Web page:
Toward isolation of Salient features in stable boundary layer wind fields that influence loads on wind turbines

Jinkyoo Park, Lance Manuel, Sukanta Basu

Research output: Contribution to journalArticleScientificpeer-review

13 Citations (Scopus)


Neutral boundary layer (NBL) flow fields, commonly used in turbine load studies and design, are generated using spectral procedures in stochastic simulation. For large utility-scale turbines, stable boundary layer (SBL) flow fields are of great interest because they are often accompanied by enhanced wind shear, wind veer, and even low-level jets (LLJs). The generation of SBL flow fields, in contrast to simpler stochastic simulation for NBL, requires computational fluid dynamics (CFD) procedures to capture the physics and noted characteristics-such as shear and veer-that are distinct from those seen in NBL flows. At present, large-eddy simulation (LES) is the most efficient CFD procedure for SBL flow field generation and related wind turbine loads studies. Design standards, such as from the International Electrotechnical Commission (IEC), provide guidance albeit with simplifying assumptions (one such deals with assuming constant variance of turbulence over the rotor) and recommend standard target turbulence power spectra and coherence functions to allow NBL flow field simulation. In contrast, a systematic SBL flow field simulation procedure has not been offered for design or for site assessment. It is instructive to compare LES-generated SBL flow fields with stochastic NBL flow fields and associated loads which we evaluate for a 5-MW turbine; in doing so, we seek to isolate distinguishing characteristics of wind shear, wind veer, and turbulence variation over the rotor plane in the alternative flow fields and in the turbine loads. Because of known differences in NBL-stochastic and SBL-LES wind fields but an industry preference for simpler stochastic simulation in design practice, this study investigates if one can reproduce stable atmospheric conditions using stochastic approaches with appropriate corrections for shear, veer, turbulence, etc. We find that such simple tuning cannot consistently match turbine target SBL load statistics, even though this is possible in some cases. As such, when there is a need to consider different stability regimes encountered by a wind turbine, easy solutions do not exist and large-eddy simulation at least for the stable boundary layer is needed.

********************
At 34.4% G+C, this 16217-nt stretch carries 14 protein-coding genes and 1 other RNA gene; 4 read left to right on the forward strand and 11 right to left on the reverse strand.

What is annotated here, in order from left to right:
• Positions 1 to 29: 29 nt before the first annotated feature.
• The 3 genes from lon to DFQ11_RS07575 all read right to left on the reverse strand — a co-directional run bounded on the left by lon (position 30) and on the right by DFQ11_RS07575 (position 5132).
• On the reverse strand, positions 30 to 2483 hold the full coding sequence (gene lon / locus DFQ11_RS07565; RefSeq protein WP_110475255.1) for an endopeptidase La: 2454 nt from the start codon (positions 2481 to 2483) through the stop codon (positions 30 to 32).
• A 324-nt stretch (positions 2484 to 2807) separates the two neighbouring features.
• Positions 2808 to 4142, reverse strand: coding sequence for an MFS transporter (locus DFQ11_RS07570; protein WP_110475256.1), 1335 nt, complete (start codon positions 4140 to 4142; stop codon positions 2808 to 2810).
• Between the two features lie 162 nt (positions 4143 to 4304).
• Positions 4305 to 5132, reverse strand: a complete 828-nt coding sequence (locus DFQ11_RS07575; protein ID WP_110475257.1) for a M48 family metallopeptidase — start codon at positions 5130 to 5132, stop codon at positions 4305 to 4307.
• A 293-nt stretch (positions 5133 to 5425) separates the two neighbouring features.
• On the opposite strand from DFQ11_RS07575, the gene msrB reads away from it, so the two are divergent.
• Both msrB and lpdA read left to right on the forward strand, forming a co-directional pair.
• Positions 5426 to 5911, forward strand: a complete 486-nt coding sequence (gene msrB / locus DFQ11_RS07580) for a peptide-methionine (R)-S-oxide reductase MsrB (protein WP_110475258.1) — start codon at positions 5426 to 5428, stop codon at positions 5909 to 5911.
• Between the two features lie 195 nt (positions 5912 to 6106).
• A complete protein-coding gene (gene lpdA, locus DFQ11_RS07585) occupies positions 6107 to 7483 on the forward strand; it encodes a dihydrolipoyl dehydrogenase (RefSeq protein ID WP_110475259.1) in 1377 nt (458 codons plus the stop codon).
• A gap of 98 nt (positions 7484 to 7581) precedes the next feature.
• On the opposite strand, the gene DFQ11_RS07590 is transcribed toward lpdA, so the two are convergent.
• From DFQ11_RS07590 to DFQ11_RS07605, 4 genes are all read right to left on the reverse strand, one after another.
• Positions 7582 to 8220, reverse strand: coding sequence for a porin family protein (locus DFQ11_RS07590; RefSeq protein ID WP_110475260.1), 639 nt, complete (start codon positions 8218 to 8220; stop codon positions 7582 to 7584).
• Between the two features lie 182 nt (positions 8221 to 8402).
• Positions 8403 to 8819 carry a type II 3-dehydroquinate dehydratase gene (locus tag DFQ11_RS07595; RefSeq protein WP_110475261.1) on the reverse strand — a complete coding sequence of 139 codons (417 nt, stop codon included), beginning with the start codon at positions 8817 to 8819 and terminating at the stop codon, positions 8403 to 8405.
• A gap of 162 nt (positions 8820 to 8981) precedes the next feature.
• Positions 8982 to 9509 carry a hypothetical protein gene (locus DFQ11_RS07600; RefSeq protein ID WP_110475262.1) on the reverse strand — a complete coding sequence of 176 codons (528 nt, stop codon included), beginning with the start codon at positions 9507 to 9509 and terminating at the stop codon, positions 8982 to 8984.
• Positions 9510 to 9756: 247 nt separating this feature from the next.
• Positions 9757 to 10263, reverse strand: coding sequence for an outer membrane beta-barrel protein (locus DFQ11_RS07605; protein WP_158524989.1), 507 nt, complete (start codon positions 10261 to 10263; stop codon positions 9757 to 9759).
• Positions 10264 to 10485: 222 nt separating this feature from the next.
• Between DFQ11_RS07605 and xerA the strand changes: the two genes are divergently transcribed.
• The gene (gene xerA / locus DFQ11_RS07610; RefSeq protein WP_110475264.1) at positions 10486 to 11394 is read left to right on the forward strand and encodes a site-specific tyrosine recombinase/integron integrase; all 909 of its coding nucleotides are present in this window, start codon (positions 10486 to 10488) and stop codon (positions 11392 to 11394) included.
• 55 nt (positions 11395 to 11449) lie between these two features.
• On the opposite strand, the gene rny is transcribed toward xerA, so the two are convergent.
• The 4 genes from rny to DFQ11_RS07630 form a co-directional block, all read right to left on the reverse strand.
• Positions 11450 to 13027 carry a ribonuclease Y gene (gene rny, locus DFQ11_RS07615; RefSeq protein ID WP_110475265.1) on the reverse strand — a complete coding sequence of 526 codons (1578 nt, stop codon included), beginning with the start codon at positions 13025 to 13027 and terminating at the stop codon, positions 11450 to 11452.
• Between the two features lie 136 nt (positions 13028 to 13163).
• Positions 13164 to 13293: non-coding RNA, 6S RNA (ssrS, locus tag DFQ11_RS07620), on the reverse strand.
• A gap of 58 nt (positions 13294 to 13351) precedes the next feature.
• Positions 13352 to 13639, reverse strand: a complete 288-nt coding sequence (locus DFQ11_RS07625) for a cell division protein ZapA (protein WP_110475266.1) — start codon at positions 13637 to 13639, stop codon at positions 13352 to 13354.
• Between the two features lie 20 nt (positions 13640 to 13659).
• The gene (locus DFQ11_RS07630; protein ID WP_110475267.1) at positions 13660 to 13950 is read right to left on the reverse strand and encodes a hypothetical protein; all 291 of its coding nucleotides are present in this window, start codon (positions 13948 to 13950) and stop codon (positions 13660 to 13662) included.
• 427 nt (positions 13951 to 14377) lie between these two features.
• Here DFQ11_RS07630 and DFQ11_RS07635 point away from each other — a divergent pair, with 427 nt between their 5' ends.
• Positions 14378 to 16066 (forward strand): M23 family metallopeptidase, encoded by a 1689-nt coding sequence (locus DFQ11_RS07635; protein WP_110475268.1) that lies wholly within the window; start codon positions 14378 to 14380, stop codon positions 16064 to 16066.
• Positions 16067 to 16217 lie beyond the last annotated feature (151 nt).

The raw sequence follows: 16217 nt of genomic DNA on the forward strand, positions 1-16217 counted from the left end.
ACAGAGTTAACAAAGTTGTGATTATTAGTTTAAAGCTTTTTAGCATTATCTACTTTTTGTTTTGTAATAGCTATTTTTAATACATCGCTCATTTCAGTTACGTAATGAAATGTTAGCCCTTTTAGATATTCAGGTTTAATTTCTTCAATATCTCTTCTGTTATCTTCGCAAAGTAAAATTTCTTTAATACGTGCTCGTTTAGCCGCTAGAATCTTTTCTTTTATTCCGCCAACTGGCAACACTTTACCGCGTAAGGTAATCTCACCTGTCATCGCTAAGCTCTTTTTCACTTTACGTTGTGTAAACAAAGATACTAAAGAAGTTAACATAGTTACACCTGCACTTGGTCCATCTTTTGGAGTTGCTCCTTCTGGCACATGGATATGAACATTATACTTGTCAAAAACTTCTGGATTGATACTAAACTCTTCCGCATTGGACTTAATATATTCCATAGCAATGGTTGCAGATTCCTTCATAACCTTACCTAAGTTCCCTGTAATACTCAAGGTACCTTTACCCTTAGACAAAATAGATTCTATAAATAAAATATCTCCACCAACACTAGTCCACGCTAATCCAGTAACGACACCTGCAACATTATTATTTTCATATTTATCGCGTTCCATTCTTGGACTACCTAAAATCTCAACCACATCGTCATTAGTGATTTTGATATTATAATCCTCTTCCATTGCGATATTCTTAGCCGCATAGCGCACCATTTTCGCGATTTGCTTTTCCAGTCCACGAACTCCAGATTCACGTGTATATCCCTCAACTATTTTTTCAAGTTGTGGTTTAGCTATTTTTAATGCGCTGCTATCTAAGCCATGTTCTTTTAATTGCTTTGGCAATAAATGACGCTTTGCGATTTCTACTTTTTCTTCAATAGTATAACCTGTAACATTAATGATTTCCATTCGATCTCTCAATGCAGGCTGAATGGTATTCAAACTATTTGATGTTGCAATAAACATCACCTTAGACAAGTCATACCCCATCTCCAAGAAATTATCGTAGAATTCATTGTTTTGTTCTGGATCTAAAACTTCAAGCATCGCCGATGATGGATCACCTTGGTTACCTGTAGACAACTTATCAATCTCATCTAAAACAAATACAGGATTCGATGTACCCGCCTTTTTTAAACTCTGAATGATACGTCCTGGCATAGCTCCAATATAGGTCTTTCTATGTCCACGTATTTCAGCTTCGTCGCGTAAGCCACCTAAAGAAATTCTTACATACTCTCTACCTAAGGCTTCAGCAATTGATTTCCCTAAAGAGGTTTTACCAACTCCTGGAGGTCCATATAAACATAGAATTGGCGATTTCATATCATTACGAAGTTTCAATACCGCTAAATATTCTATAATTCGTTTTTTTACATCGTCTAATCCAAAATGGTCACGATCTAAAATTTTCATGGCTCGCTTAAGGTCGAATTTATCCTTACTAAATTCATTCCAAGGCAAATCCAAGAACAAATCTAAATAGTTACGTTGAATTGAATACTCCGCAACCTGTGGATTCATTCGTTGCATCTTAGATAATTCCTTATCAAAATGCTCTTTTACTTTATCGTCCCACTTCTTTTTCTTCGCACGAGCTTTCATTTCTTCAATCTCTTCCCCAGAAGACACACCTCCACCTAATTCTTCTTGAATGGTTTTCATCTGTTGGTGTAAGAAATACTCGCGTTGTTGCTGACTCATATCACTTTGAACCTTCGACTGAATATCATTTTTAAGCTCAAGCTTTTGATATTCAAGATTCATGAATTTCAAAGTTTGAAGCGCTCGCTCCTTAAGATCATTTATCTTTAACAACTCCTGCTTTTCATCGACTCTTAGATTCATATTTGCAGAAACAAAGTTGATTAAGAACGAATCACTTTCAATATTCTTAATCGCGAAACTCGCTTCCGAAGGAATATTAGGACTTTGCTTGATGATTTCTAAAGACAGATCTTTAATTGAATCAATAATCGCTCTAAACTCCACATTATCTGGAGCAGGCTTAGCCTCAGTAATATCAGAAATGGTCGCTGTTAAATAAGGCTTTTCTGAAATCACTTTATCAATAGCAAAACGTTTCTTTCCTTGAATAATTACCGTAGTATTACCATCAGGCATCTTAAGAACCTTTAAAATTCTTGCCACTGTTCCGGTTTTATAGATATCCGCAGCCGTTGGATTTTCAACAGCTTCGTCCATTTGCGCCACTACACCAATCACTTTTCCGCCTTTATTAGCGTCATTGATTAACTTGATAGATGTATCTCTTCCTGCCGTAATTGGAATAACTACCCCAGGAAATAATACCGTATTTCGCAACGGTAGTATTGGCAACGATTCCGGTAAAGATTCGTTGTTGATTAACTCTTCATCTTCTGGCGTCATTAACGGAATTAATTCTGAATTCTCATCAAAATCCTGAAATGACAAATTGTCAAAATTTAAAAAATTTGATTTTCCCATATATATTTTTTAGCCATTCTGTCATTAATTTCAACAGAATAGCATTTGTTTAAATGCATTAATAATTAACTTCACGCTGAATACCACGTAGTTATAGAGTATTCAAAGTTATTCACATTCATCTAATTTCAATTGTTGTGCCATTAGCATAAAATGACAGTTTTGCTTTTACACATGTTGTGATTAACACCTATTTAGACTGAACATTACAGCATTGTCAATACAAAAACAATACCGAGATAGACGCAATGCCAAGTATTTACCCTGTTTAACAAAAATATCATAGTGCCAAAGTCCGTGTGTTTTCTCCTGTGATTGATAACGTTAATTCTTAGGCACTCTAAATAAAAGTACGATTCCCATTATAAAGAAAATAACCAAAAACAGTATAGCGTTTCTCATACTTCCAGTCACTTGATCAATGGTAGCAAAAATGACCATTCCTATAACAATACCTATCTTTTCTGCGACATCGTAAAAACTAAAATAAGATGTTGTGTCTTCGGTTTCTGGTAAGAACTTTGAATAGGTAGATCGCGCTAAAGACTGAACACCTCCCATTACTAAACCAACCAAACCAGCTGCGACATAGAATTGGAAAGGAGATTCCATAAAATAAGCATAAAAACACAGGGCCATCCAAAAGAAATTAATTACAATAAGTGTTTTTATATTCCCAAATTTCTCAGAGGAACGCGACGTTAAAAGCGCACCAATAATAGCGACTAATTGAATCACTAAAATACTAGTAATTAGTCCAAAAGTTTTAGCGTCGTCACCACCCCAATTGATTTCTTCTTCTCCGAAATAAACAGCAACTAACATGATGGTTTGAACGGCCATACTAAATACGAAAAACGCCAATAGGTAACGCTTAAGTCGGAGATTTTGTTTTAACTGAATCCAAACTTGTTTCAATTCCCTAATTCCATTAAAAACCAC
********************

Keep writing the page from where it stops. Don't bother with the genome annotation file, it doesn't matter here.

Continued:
Original languageEnglish
Pages (from-to)2977-3012
Number of pages36
Issue number4
Publication statusPublished - 2015
Externally publishedYes


  • Atmospheric turbulence
  • Large-eddy simulation
  • Stable boundary layer
  • Wind shear


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